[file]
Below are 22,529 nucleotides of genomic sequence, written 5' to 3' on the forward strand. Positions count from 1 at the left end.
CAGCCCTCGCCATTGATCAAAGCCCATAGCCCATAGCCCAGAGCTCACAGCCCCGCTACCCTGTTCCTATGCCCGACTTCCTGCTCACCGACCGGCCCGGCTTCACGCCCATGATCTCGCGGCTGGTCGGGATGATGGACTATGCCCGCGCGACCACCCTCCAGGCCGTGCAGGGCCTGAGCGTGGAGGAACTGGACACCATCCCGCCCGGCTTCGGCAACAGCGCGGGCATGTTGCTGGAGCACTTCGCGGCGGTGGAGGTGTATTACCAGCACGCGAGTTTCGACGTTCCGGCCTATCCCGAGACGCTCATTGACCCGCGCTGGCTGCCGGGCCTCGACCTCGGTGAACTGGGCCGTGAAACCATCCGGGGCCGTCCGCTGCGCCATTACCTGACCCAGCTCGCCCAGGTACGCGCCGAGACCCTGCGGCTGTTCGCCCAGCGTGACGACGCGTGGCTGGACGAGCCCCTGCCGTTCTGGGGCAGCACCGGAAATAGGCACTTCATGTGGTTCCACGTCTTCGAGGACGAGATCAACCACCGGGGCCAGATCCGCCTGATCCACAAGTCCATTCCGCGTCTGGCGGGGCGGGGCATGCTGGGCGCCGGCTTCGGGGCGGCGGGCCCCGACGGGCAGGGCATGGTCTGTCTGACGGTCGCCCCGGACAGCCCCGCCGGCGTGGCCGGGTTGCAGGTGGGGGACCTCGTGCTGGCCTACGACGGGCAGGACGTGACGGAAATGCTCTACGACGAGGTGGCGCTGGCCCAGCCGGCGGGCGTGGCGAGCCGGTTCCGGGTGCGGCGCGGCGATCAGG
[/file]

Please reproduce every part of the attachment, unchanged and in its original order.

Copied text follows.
Below are 22,529 nucleotides of genomic sequence, written 5' to 3' on the forward strand. Positions count from 1 at the left end.
CAGCCCTCGCCATTGATCAAAGCCCATAGCCCATAGCCCAGAGCTCACAGCCCCGCTACCCTGTTCCTATGCCCGACTTCCTGCTCACCGACCGGCCCGGCTTCACGCCCATGATCTCGCGGCTGGTCGGGATGATGGACTATGCCCGCGCGACCACCCTCCAGGCCGTGCAGGGCCTGAGCGTGGAGGAACTGGACACCATCCCGCCCGGCTTCGGCAACAGCGCGGGCATGTTGCTGGAGCACTTCGCGGCGGTGGAGGTGTATTACCAGCACGCGAGTTTCGACGTTCCGGCCTATCCCGAGACGCTCATTGACCCGCGCTGGCTGCCGGGCCTCGACCTCGGTGAACTGGGCCGTGAAACCATCCGGGGCCGTCCGCTGCGCCATTACCTGACCCAGCTCGCCCAGGTACGCGCCGAGACCCTGCGGCTGTTCGCCCAGCGTGACGACGCGTGGCTGGACGAGCCCCTGCCGTTCTGGGGCAGCACCGGAAATAGGCACTTCATGTGGTTCCACGTCTTCGAGGACGAGATCAACCACCGGGGCCAGATCCGCCTGATCCACAAGTCCATTCCGCGTCTGGCGGGGCGGGGCATGCTGGGCGCCGGCTTCGGGGCGGCGGGCCCCGACGGGCAGGGCATGGTCTGTCTGACGGTCGCCCCGGACAGCCCCGCCGGCGTGGCCGGGTTGCAGGTGGGGGACCTCGTGCTGGCCTACGACGGGCAGGACGTGACGGAAATGCTCTACGACGAGGTGGCGCTGGCCCAGCCGGCGGGCGTGGCGAGCCGGTTCCGGGTGCGGCGCGGCGATCAGG